Suchitra Karthik Kumar: South Indian Singer

If you have ever been to South India and traveled by road, chances are that any one of the radio stations are playing a peppy "Suchi" song —no matter the hour of the day. And why not? South Indian live and playback singer Suchitra Karthik Kumar—"Simply Suchi" for her fans—manages to impress not just her music directors and fans, but even the irate drivers negotiating peak hour traffic with her repertoire of 500 songs.

Suchi shares her interesting journey into the world of music with us.

You are a popular playback singer and a peppy on-stage performer down south (recently at the Mirchi Music Awards). How would you sum up your journey? Was it smooth sailing? Or very tough with struggles and tears?

Pretty smooth. I’ve been blessed with composers who recognized that I have a specific tone, and "created" songs for it ("Yen Idhayam" from Singam, ‘Tharai Erangiya’ from Eeram and "Kanninima" from Anwar are examples). It also keeps me exclusive, not overworked and therefore no burnout!

You have a hectic life with a playback session on one day, a live performance for an awards function another day and perhaps giving a voice-over for a character another. What is a typical day in the life of Suchi? Do you have a mantra that allows you to balance all these and still be able to give your best to work?

Some days are packed with 17-18 hours of work and some days go by with nothing at all. I love this kind of life. And some small routines of mine, like a shot of apple cider vinegar in the morning, and half an hour of guitar practice, are constant—no matter what the day looks like. These things keep me centered.

You transitioned from an IT job to radio hosting a few years ago. Why did you make this transition?

It happened organically. I always rely on common sense and instinct to make my decisions. So when such opportunities came alone, if it "felt" right, I went for it.

You've had a successful stint as a radio jockey for Radio Mirchi but your primary profession is singing. In such an industry where new talent and new faces often get the attention, how do you maintain your personal brand?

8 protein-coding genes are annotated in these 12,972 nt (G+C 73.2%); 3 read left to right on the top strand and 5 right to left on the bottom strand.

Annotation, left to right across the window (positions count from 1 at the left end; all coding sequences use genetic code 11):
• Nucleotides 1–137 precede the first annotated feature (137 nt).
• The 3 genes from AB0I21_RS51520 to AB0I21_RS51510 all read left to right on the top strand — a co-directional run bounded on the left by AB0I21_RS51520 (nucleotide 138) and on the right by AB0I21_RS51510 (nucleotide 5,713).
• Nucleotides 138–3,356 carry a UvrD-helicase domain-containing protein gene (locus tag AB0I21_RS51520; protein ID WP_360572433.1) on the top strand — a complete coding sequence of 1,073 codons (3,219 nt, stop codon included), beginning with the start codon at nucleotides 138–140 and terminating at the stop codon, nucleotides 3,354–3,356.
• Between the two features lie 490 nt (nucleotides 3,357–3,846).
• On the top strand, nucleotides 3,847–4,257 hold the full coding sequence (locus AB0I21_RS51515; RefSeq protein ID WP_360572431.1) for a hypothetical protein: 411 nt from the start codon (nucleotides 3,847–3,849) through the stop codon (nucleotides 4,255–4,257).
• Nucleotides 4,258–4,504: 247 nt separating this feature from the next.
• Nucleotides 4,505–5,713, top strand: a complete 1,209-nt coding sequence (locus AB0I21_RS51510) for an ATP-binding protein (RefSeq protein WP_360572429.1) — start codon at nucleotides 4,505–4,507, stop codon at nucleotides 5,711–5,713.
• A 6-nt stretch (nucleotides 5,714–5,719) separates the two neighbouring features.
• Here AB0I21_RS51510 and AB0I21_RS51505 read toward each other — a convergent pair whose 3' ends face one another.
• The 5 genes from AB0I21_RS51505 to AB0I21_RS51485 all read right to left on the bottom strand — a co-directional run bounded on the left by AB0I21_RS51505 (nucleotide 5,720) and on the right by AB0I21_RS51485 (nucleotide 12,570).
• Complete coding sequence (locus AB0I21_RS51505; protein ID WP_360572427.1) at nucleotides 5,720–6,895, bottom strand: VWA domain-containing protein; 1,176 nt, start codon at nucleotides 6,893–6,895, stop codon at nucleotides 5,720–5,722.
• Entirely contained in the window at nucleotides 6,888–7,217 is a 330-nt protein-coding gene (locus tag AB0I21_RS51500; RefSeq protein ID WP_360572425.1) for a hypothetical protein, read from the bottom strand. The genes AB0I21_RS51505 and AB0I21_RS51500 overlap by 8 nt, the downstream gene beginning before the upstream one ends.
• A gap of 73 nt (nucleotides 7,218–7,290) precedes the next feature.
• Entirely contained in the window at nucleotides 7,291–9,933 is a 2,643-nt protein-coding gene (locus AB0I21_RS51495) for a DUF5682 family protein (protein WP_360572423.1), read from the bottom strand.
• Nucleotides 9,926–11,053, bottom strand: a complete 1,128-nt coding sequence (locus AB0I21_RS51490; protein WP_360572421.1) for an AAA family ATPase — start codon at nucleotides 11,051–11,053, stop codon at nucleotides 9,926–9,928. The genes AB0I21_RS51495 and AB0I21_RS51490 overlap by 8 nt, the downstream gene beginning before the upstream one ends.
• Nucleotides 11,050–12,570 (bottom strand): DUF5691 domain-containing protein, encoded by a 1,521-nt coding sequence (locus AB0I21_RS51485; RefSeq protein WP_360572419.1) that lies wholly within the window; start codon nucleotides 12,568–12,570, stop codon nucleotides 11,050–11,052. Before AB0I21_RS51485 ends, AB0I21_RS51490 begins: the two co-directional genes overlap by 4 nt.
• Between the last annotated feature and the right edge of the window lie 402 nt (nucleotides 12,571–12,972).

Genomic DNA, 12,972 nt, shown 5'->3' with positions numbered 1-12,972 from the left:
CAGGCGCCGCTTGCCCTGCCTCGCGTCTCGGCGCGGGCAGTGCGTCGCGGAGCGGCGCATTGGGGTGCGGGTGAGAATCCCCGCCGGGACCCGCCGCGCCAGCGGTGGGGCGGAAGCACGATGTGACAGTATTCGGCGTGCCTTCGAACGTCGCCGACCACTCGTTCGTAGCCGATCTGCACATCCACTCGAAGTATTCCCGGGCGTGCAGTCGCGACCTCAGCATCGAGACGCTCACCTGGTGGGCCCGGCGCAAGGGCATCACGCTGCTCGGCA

Again, it happened organically. Maybe my personality helped too. Sometimes having a personality to go with a voice makes one more of a media person than just a singer.

How do you keep yourself updated on your skills, your looks, the latest musical equipment etc? What do your read or watch to stay on top?

I learn all the time. All the time! I'm a curious student of everything—music, food, fashion, life.

Any specific hilarious or memorable moments from your time in the limelight?

Yeah! One day, this guy comes up to me and says, "Hey I'm a huge fan of yours. I follow you on Twitter. May I please have a picture with you. . . . . Chinmayee?” Haha, I simply said "thank you." [Chinmayee is another popular singer, a contemporary of Suchitra.]

With late night shoots and rehearsals, how do you stay safe and secure? Is there is a small emergency kit that you often carry in a big, bad city like Chennai, India?

Chennai is absolutely safe! It has the most helpful, respectful people. I have never, ever faced a problem here.

As a playback singer for films, there are times when a movie doesn't do well and your song barely gets heard. How do you handle the disappointment of a song you love—and put a lot of work into—not getting much attention?

By detaching. I don’t associate expectations with any song I sing. I love it for the way it makes me feel when I sing it, and I have it on my iPod for life. It makes me feel blessed and grateful each time I listen to it, and my life is more beautiful as I have that song in it. What more do I need?

Who are your musical role models, and why?

George Michael for the longest time; I love the way his personality shines through his music. Each time he has reinvented himself, his music has reflected it. In India, Amit Trivedi and Rex Vijayan. To me, they come across as musicians who have let their music organically flow through them. Almost like they are a conduit to it, and not really the "inventors." Early Ilayaraja music feels like that to me too.

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